Studies from the Netherlands show that patients who’ve died from Covid-19, and those who survived after being admitted to intensive care, were deficient in vitamin K. Could the vitamin, which is found in blue cheese, eggs and spinach, could help combat the disease? Vitamin K, which is absorbed through the gastrointestinal tract when we eat, produces proteins that help us regulate clotting, and can protect us against lung disease.
Unfortunately, so far, the notion that vitamin K can help ward of Covid-19 is just a theory. The researchers from Holland have not yet sourced enough money to begin clinical trials. That hasn’t stopped Dr Rob Janssen, one of the scientists, from encouraging us to add a healthy dose of vitamin K to our daily diet. However, if you’re on a blood-thinning medicine like warfarin, you should not take vitamin K.
While there’s no evidence to back up the theory, taking vitamin supplements is no bad thing for most of us. In fact, it’s good for your blood vessels, bones and your lungs. If you’d rather find this vitamin in your food, you can get vitamin k1 from blueberries, broccoli, green vegetables and spinach. You’ll find k2 in French and Dutch cheeses. If you want something more exotic, a Japanese delicacy of fermented soya beans called natto is high in both types of vitamin K.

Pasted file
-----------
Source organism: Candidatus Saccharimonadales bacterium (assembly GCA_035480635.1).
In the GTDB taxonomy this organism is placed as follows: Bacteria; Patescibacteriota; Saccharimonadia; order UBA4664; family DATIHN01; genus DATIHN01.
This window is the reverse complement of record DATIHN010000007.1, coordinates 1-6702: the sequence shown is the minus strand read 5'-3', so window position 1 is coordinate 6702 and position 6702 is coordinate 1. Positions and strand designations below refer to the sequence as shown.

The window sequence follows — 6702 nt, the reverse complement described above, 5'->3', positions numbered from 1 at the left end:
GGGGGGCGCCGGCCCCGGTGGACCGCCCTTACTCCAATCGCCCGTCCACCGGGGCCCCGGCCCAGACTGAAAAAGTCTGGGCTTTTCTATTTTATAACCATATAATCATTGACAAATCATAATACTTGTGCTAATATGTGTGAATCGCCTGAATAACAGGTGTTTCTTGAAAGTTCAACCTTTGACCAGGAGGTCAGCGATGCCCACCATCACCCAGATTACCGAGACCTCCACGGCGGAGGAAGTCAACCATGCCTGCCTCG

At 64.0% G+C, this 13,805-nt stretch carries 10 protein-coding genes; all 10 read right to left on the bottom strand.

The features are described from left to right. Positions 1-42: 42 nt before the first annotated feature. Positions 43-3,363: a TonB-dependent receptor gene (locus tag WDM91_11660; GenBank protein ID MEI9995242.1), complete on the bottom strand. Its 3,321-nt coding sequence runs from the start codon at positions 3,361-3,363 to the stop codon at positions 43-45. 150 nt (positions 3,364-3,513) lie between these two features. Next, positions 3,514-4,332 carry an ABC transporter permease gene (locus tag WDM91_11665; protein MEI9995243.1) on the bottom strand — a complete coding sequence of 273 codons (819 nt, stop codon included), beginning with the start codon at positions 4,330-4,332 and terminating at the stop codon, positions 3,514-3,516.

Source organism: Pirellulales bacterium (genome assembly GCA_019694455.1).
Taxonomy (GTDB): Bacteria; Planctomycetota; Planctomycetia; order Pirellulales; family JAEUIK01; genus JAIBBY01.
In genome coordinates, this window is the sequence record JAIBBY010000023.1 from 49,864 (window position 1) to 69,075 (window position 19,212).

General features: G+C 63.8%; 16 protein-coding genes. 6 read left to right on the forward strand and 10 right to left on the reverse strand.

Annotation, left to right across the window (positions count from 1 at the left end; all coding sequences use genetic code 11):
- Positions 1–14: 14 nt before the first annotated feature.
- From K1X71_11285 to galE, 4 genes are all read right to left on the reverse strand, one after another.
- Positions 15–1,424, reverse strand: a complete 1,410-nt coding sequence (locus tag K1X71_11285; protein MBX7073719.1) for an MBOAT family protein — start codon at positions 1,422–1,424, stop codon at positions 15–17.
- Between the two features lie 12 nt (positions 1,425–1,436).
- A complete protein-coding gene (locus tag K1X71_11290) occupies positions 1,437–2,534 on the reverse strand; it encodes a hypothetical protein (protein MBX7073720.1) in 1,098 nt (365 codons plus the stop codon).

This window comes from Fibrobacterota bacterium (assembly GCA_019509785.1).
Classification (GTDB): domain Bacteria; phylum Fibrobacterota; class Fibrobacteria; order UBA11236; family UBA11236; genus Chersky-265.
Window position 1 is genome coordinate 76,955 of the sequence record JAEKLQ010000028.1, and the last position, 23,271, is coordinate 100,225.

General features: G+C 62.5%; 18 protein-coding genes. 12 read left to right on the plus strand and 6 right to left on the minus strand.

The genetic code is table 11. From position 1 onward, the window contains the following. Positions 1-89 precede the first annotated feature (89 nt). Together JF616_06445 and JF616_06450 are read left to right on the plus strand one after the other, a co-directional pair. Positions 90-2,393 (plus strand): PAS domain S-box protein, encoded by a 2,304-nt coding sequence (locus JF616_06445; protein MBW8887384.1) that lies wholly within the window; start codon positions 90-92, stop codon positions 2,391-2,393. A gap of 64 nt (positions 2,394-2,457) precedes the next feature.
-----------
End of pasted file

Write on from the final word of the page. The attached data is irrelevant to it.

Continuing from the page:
Japan’s number of Covid-19 sufferers are low. They’ve used voluntary rather than strict lockdown rules to drive the number down. It worked so well that Japan was able to lift the state of emergency during the middle of May. Could natto with its high vitamin K content have helped the Japanese to beat the virus quicker than western nations? During the early days of the pandemic, Nexer, a research company in Japan, found that nearly 40 per cent of Japanese people they surveyed ate it regularly to boost their immune system. Although there’s no scientific proof that it works, there’s enough anecdotal evidence to suggest it can help.
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